Jaifa (pronounced Haifa, like the city in Israel) and I lived catty corner from each other. We took piano lessons together and made our First Communion at the same time. In this picture, we were performing a dance number for a Spring program that our church had organized (Jaifa is the one of the left). We saw each other almost every day since, in Cuba, the hours after dinner were spent chatting with neighbors in their porches. I was the one that went to her house always, because she was not allowed to come to mine. I left Cuba before I was old enough to realize that she was growing up in a very unhappy home.
I had consigned Jaifa to the sweet memories of my childhood, but she re-emerged in my 30's when she came from Cuba and ended up married to my cousin. They lived in Florida, and soon gave birth to a beautiful little boy, whom they named Carlos. I saw her a couple of times during visits and came to the realization that we would never again be close. We had grown up and had become very different people. The innocence of childhood was gone. I did not approve of her, and found it very difficult to be around her so I kept my distance.
Then, in 1992, on a sad October day, after Hurricane Andrew had ravaged the city of Miami, I received a phone call from my family telling me that Jaifa had committed suicide. She drove her car into a canal and drowned herself. Her little boy, Carlos, was asleep in the back seat. He never woke up. The newspapers called her a victim of the stress induced by the hurricane. My relatives never believed it. Perhaps the hurricane was the straw that broke the camel's back, but Jaifa was troubled; it was only a matter of time before she did something outrageous, only no one imagined she would take her own life and that of the son she adored.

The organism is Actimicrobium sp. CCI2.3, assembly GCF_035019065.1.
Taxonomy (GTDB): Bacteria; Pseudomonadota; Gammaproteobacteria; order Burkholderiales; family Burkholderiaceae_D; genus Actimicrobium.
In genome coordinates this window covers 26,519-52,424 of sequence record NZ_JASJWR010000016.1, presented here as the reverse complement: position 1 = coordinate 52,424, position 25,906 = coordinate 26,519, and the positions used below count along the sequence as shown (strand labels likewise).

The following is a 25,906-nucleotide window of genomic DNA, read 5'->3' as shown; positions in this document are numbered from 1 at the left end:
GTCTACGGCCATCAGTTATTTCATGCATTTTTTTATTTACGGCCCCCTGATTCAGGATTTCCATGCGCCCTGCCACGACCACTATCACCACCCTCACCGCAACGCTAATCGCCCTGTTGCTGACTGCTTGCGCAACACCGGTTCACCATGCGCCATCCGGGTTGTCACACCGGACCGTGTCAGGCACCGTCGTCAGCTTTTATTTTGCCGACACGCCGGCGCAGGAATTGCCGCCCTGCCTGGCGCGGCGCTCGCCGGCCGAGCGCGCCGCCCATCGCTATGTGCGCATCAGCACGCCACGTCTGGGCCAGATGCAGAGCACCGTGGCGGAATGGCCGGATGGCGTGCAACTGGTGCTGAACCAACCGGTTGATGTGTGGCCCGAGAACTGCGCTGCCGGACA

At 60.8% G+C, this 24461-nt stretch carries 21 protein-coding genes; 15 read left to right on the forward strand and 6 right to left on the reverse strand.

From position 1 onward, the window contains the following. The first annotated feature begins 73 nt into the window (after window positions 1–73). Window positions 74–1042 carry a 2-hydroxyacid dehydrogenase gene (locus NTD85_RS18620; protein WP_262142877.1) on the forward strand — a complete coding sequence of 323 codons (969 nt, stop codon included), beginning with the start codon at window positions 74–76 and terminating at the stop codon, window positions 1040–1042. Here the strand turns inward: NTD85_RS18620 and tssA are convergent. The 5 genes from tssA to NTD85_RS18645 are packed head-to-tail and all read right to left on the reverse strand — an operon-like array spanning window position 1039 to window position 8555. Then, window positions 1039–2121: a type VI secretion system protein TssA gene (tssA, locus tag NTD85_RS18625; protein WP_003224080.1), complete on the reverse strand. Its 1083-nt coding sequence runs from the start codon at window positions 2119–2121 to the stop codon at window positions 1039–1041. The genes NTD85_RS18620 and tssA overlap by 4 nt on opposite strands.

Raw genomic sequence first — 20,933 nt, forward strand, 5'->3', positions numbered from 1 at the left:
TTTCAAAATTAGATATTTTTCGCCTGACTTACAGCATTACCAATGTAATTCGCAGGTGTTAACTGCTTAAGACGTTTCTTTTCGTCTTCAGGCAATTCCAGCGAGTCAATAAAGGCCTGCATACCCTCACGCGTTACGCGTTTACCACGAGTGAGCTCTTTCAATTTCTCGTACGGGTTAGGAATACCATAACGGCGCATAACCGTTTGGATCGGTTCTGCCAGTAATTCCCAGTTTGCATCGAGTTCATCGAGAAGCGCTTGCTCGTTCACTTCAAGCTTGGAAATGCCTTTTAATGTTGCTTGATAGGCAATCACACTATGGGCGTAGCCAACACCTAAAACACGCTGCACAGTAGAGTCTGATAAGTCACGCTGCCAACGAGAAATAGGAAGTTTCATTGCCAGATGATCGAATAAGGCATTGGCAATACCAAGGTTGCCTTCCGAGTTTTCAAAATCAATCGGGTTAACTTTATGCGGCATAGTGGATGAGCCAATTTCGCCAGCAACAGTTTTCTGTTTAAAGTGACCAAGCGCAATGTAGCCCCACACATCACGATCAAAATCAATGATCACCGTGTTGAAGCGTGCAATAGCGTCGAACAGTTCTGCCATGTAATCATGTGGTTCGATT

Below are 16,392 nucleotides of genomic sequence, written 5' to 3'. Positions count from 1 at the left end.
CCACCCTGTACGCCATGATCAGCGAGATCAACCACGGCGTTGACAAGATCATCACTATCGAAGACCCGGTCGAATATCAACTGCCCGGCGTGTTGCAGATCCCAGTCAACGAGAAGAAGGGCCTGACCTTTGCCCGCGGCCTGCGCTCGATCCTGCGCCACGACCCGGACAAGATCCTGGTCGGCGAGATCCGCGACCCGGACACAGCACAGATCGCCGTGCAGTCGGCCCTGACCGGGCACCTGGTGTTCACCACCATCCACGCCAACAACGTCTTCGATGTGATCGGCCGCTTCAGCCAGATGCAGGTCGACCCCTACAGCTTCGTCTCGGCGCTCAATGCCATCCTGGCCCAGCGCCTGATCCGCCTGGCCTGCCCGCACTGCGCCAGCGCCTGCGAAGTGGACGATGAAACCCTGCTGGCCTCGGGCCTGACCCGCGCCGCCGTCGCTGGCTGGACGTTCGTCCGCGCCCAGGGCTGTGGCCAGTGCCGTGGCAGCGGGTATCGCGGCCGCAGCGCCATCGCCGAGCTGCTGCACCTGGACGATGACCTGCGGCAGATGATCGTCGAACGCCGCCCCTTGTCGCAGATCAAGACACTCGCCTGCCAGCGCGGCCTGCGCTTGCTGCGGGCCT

The family drama was worthy of a book. Who knows, maybe some day I'll write it. Still, after all the years that have passed since her death, my capricious mind refuses to forget even the tiniest detail of our pre-adolescent relationship. Today would have been her 51st birthday and I wish she was around. I mourn for her and don't know that anything will ever fill the hollow left by her passing.
Wherever you are, Jaifa, I wish you peace. Happy birthday.
Saturday, January 10, 2009
Friday, January 9, 2009
Tuesday, January 6, 2009
The Three Kings Day is also known as Epiphany. Epiphany is a Greek word which means “appearance.” The Catholic Church celebrates Epiphany as the first appearance of Christ to the Gentiles. According to Webster's Dictionary, epiphany also means "an intuitive grasp of reality through something (as an event) usually simple and striking."
The light of Epiphany is as bright as the star that guided the Magi to the baby Jesus. When we see it, it is so awesome! I pray for a year of epiphanies. May they teach me, and humble me, and guide me through the complicated labyrinth of life.
Sunday, January 4, 2009
Today is the 10th day of Christmas, and we are still very much enjoying our Christmas tree. We continue to celebrate this holiday at our house until January 6th, Epiphany, or Three Kings Day. The kings, Melchior, Gaspar and Balthazar, are sure to leave small presents for my not-so-little children on this day, honoring the traditions of Cuba, the country of my birth.